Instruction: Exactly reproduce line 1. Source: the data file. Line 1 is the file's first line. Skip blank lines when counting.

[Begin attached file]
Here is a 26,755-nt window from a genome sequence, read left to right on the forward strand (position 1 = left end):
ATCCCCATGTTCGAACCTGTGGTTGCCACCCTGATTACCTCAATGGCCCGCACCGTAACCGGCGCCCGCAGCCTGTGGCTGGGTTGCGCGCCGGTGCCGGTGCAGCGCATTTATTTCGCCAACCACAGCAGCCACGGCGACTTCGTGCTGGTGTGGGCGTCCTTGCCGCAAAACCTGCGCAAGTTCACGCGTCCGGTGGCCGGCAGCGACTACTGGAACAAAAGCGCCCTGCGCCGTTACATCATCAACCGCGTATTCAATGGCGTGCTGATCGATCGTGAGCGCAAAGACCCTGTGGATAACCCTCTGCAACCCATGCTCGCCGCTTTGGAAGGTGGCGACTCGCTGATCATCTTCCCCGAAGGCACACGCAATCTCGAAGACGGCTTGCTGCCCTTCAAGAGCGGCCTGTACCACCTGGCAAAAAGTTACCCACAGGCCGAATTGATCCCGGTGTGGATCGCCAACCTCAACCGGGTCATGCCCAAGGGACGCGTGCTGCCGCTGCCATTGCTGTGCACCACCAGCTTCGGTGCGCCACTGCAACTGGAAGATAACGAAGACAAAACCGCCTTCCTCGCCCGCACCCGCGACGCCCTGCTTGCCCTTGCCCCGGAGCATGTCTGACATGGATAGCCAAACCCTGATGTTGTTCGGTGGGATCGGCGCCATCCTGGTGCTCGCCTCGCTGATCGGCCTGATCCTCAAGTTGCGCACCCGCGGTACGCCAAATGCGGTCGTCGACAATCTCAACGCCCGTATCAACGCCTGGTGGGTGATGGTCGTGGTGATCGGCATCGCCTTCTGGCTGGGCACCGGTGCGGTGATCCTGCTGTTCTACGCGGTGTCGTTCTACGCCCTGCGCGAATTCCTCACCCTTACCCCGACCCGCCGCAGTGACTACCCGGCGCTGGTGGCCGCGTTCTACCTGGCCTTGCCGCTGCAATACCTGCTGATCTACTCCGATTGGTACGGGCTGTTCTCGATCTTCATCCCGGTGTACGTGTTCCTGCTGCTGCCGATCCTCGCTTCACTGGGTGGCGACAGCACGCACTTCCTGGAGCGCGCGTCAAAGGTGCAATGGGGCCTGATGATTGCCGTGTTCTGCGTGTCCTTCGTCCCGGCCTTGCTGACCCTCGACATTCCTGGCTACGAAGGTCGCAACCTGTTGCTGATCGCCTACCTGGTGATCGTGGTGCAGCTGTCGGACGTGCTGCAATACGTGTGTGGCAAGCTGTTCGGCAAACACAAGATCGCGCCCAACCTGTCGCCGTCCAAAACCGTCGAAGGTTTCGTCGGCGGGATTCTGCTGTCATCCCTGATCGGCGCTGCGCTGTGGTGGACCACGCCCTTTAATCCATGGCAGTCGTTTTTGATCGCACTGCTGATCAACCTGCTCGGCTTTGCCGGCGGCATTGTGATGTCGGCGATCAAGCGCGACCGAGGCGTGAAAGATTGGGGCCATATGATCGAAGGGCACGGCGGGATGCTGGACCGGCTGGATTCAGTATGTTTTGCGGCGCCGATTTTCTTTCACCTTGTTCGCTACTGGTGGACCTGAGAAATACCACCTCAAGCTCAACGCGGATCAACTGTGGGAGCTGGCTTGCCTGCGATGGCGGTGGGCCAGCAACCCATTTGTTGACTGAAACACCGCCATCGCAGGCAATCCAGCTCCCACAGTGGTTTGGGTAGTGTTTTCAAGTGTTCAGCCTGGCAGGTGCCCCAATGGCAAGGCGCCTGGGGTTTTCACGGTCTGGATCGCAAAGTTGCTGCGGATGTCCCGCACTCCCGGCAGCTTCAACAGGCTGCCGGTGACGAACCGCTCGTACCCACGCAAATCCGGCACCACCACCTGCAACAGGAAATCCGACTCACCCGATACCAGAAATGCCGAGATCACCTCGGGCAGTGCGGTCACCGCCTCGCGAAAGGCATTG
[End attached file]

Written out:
Here is a 26,755-nt window from a genome sequence, read left to right on the forward strand (position 1 = left end):